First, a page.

I imagine that after her disappointment at the response to her Facebook post, Gottlieb will be even more disappointed with the response to her op-ed explaining her disappointment with the response to her Facebook post. So if she wants to feel better, the first thing she ought to do is go to the exchange and she what her options are. There's almost certainly something better than the plan her insurance company is trying to get her to buy. And then she can go to Facebook and ask her "friends" to celebrate her good fortune.

I was half kidding yesterday when I said about liberal reaction to her op-ed, "So get with the program and feel good about your sacrifices." Mr. Waldman isn't kidding. More to the point, he idiotically compares his own sprained ankle with the possible destruction of the Gottleib family finances and not being  worthy of notice. And, the obligatory nod to thoise "millions of poor people" who now - or will when/if the website is fixed - have insurance compared to one, measley family's predicament illuminates the basic criticism of Gottleib's efforts to tell her story; shut up and sit down because you're better off than most.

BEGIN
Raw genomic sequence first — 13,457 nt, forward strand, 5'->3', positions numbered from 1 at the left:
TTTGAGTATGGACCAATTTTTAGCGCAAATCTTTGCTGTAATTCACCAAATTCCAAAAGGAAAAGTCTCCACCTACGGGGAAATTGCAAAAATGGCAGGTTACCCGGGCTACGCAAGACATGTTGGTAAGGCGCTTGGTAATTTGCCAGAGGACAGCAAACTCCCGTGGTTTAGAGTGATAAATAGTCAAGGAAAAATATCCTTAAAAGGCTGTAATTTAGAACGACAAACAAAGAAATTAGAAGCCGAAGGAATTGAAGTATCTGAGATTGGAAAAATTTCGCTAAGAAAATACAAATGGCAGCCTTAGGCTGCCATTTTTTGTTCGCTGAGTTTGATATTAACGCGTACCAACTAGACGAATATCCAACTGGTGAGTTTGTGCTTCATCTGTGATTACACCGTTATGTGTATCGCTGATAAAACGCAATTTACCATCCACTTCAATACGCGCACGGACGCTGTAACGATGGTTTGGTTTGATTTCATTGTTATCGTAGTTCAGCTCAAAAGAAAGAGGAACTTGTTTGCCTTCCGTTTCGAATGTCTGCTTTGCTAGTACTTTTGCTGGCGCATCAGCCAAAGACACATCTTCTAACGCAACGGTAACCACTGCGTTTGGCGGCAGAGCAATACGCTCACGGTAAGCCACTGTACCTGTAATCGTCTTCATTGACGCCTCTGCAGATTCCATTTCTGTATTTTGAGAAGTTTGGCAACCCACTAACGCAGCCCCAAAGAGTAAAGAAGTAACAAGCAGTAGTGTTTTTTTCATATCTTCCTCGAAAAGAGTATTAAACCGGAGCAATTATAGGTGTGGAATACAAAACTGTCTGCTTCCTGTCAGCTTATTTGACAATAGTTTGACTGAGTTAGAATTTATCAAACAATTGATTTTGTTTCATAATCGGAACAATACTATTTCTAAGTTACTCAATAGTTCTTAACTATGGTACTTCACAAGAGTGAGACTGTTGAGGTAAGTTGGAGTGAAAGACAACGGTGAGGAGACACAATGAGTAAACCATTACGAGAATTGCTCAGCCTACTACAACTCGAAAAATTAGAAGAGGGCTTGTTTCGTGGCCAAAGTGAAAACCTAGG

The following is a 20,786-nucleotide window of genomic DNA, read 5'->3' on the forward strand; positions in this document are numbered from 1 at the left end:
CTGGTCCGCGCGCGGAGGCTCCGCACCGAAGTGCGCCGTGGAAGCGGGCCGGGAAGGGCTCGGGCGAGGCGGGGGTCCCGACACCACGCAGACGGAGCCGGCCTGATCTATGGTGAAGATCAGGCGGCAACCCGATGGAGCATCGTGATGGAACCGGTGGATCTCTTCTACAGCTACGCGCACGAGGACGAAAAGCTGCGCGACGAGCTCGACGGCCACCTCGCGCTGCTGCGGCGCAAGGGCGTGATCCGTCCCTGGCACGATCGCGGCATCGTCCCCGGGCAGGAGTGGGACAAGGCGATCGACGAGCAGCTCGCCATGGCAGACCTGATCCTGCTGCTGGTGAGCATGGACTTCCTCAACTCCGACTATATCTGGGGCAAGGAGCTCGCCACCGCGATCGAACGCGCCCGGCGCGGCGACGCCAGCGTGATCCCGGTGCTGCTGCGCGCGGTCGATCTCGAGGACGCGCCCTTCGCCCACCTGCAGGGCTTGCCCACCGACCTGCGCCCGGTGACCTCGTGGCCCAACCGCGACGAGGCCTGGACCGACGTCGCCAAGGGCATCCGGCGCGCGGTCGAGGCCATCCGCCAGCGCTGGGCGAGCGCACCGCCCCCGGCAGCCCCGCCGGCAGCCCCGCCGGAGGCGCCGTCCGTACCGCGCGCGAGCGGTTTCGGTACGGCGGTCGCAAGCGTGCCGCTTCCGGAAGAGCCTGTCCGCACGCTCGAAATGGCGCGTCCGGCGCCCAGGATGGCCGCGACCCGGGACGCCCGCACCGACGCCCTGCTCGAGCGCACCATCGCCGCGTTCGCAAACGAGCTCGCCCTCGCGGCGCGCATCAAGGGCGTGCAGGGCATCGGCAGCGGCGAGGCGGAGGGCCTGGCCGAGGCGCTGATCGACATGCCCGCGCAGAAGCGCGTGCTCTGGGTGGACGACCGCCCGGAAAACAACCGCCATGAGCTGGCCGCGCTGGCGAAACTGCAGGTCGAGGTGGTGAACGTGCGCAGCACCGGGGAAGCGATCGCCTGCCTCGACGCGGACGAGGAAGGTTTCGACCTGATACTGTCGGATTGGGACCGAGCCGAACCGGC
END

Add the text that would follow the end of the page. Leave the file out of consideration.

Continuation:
We're used to liberals using anecdotal evidence to reveal the injustices of America. A poor family hurt by a cut in government spending or the victim of some corporate lout who takes advantage of them. But that same sort of anecdotal evidence to show the problems with Obamacare is considered gauche by the left.

In a sense, this is the problem for the ACA at the moment; we don't know how bad things truly are because all we have is anecdotal evidence; a horror story here and there. And the credibility of the Obama administration, who may or may not have a good handle on just how many people are being adversely affected by the law, has hit bottom and is continuing to dig. Would you believe anything coming from the administration about the deleterious effects of the ACA on how many millions of Americans? Given the president's own track record of truth on the matter, liberals and 5 year old children might, but not too many of the rest of us.

The left has chosen to believe that these mutterings from the hoi polloi (or even upper class Americans as Gottleib may be) are sour grapes from selfish people who can't see the ultimate good that Obamacare is bringing to us. But if losers far outnumber winners in this calculation - a distinct possibility - there is going to be political hell to pay for Demcorats and all the proclamations about the communitarian good that the ACA represents will be falling on deaf and uncaring ears.